For the first time since the 1940s, the Green Turtle is returning to comic bookshelves. The long-forgotten character has been resurrected in The Shadow Hero, a new graphic novel about what many comic fans consider the first Asian-American superhero.
In the original series, the bare-chested Green Turtle looks like a lucha libre wrestler airlifted into the Pacific theater, defending America's allies in China against the invading Japanese army while donning a green cape and mask, plus "the little triangle pants that most superheroes wear," explains Yang, who was a finalist for the National Book Award for Boxers & Saints and American Born Chinese, the first graphic novel to be nominated.
In terms of his fellow superheroes, Yang says the Green Turtle is more Bruce Wayne than Clark Kent. "He doesn't have any explicit superpowers in the original books. But he's very agile," Yang explains.
Like Gotham's Dark Knight, the Green Turtle has his own plane, a cave for a home base, and a Robin-like sidekick called Burma Boy.
Beyond those details, much about the Green Turtle remains unknown, as his storyline ended abruptly after five brief issues of Blazing Comics. (You can see pages from the original series on the Digital Comic Museum's website.)
The Fight Over The Green Turtle's Race
Yang wrote The Shadow Hero to finally give the Green Turtle an origin story and an explanation for his — let's be honest — not-so-heroic-sounding name.
" 'Turtle head' is an insult in Chinese," says Yang, who is Chinese-American and adds that his parents would always tell him to not wear green hats. "There's a saying about wearing green hats, which means you are a cuckold."
So, instead, Yang connected the Green Turtle to the celestial tortoise, one of four guardian animal spirits of Chinese mythology.
There was another decades-long mystery that loomed over Yang: Did the Green Turtle's creator, Chinese-American artist Chu Hing, want his character to be Chinese-American like himself?
"When you look at [the] original pages [of the comic series], you kind of see this fight between Chu and his publisher," says Yang, who also relied on graphic designer Alex Jay's research on Chu's background.
Rumor has it that the publisher thought a series about a superhero of Asian descent wouldn't sell. Fear of the so-called "yellow peril" was alive and well as World War II raged on in the Pacific.
So the Green Turtle's skin was colored a pinkish hue, unlike the light orange-y skin tone of the Chinese and Japanese characters. Still, readers never got a full look at the Green Turtle's face in the original series, which always showed the superhero in a mask.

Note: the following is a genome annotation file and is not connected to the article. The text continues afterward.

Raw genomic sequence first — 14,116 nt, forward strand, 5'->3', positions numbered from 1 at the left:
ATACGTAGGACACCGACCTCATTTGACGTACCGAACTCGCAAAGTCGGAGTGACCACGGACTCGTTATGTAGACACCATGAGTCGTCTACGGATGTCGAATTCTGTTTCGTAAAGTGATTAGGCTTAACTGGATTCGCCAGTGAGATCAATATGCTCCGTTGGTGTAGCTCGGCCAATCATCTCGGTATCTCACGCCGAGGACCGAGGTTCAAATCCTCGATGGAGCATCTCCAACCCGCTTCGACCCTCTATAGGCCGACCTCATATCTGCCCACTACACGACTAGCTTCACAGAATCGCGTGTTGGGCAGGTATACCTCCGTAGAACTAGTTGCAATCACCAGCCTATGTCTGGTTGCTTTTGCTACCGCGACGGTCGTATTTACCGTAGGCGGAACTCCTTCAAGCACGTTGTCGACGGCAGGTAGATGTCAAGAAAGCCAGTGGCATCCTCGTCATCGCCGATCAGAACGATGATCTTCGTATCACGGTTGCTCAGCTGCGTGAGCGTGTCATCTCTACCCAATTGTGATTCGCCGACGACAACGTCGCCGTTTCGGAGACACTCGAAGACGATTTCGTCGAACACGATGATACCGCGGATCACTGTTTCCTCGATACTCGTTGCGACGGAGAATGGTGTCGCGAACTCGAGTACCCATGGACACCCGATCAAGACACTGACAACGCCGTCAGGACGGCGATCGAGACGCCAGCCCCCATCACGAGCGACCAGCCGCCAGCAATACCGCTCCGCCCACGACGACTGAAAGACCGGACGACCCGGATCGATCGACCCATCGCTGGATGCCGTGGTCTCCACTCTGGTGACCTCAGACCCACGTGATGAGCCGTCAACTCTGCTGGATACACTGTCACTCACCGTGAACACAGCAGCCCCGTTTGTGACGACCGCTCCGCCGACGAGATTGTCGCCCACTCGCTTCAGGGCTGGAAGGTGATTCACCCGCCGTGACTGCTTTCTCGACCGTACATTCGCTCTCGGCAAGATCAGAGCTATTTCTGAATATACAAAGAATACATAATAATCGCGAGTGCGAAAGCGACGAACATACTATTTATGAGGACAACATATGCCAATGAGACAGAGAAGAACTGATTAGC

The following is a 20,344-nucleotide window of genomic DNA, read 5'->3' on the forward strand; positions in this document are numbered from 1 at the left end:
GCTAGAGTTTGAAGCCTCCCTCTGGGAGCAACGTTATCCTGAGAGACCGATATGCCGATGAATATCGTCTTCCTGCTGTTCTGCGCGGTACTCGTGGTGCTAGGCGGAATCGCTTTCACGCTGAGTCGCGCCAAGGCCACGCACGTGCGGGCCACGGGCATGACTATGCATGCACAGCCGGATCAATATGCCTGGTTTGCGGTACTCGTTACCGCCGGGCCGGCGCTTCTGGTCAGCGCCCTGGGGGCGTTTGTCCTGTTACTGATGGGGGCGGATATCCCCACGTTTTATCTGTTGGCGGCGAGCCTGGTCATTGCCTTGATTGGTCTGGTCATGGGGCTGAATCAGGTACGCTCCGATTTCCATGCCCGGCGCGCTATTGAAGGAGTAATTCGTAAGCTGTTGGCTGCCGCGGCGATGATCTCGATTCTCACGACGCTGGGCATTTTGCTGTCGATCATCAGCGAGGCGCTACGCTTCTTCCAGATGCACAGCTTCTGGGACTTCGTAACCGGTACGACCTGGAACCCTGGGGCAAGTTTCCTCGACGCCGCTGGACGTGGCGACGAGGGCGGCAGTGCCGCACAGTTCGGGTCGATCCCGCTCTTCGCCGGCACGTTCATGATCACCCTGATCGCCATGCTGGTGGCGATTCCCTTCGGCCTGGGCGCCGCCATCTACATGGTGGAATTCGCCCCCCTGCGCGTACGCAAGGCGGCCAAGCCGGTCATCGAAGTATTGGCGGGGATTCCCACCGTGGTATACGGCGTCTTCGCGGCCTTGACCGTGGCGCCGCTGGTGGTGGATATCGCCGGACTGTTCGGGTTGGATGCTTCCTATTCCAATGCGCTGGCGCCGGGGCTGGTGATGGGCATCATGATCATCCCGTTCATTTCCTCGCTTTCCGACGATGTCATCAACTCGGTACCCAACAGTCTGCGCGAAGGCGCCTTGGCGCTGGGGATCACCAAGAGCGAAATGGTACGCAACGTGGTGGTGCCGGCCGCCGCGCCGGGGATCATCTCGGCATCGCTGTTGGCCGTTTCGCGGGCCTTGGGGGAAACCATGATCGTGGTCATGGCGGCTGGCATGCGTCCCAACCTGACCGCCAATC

"He almost always has his back turned toward the audience, so all you see is his cape," Yang says. "When he is turned around, something is blocking his face. It's either hidden by shadow, or he's punching and his arm is in the way. Or there's a piece of furniture in the way."
Code Switching Between Superhero And Civilian
In the afterword of The Shadow Hero, Yang describes what he sees as other hidden clues about the Green Turtle's true racial identity:
[Chu] wants to unite East with West. The Green Turtle's costume is typical of American superheroes of the time, yet it incorporates Chinese elements. Blazing Comics #4 begins with a phrase in Chinese: 美國及中華民國 (the United States united with the Chinese Republic). In that same issue, an American general fights alongside the Green Turtle's team of Chinese guerrillas. In Blazing Comics #3, [Chu] presents us with an old proverb that expresses humanity's connectedness: 四海一家 (four oceans, one family).
Yang's new graphic novel firmly establishes the Green Turtle as Asian-American, unmasking the superhero as a teenager named Hank Chu, the American-born son of Chinese immigrants living in the Chinatown of a fictional city on California's coast in the 1930s.
Hank transforms from a scrawny neighborhood kid into one of his city's top crime-fighters. But in the end, he's still caught between Chinatown and the world outside.
"Every superhero has this superhero identity and a civilian identity," Yang explains. "A lot of their lives are about code switching. It's about switching from one mode of expectations to another mode of expectations. And I really think that mirrors something in the immigrant's kid's life."